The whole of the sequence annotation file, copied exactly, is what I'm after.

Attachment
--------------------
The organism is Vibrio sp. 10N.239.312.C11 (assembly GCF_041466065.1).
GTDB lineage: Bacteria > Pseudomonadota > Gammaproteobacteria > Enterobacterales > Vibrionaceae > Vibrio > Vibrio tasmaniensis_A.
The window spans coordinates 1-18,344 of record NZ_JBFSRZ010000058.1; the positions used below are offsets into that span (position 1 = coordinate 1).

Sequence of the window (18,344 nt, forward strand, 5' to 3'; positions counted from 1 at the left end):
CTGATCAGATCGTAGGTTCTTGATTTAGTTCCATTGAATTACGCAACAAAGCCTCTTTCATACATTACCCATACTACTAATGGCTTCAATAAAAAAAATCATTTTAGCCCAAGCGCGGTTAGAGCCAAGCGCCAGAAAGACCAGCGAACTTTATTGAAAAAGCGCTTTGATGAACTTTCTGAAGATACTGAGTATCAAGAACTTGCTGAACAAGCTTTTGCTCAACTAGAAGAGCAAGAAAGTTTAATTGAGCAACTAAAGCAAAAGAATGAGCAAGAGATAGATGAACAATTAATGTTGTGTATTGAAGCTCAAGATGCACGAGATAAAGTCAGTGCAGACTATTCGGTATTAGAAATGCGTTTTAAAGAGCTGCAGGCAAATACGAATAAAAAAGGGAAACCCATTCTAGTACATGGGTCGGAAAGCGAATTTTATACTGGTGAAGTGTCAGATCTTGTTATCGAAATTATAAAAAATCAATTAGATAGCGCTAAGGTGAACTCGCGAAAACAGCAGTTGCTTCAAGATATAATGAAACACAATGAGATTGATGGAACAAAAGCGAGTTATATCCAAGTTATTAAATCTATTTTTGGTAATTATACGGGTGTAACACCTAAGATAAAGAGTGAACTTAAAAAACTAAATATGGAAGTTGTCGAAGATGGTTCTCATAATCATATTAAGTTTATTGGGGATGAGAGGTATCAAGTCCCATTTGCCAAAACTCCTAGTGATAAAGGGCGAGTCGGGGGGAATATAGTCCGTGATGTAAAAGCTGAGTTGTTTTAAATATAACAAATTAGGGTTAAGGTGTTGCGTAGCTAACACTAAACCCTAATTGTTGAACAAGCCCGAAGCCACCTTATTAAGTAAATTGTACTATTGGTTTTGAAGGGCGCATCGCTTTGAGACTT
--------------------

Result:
The organism is Vibrio sp. 10N.239.312.C11 (assembly GCF_041466065.1).
GTDB lineage: Bacteria > Pseudomonadota > Gammaproteobacteria > Enterobacterales > Vibrionaceae > Vibrio > Vibrio tasmaniensis_A.
The window spans coordinates 1-18,344 of record NZ_JBFSRZ010000058.1; the positions used below are offsets into that span (position 1 = coordinate 1).

Sequence of the window (18,344 nt, forward strand, 5' to 3'; positions counted from 1 at the left end):
CTGATCAGATCGTAGGTTCTTGATTTAGTTCCATTGAATTACGCAACAAAGCCTCTTTCATACATTACCCATACTACTAATGGCTTCAATAAAAAAAATCATTTTAGCCCAAGCGCGGTTAGAGCCAAGCGCCAGAAAGACCAGCGAACTTTATTGAAAAAGCGCTTTGATGAACTTTCTGAAGATACTGAGTATCAAGAACTTGCTGAACAAGCTTTTGCTCAACTAGAAGAGCAAGAAAGTTTAATTGAGCAACTAAAGCAAAAGAATGAGCAAGAGATAGATGAACAATTAATGTTGTGTATTGAAGCTCAAGATGCACGAGATAAAGTCAGTGCAGACTATTCGGTATTAGAAATGCGTTTTAAAGAGCTGCAGGCAAATACGAATAAAAAAGGGAAACCCATTCTAGTACATGGGTCGGAAAGCGAATTTTATACTGGTGAAGTGTCAGATCTTGTTATCGAAATTATAAAAAATCAATTAGATAGCGCTAAGGTGAACTCGCGAAAACAGCAGTTGCTTCAAGATATAATGAAACACAATGAGATTGATGGAACAAAAGCGAGTTATATCCAAGTTATTAAATCTATTTTTGGTAATTATACGGGTGTAACACCTAAGATAAAGAGTGAACTTAAAAAACTAAATATGGAAGTTGTCGAAGATGGTTCTCATAATCATATTAAGTTTATTGGGGATGAGAGGTATCAAGTCCCATTTGCCAAAACTCCTAGTGATAAAGGGCGAGTCGGGGGGAATATAGTCCGTGATGTAAAAGCTGAGTTGTTTTAAATATAACAAATTAGGGTTAAGGTGTTGCGTAGCTAACACTAAACCCTAATTGTTGAACAAGCCCGAAGCCACCTTATTAAGTAAATTGTACTATTGGTTTTGAAGGGCGCATCGCTTTGAGACTT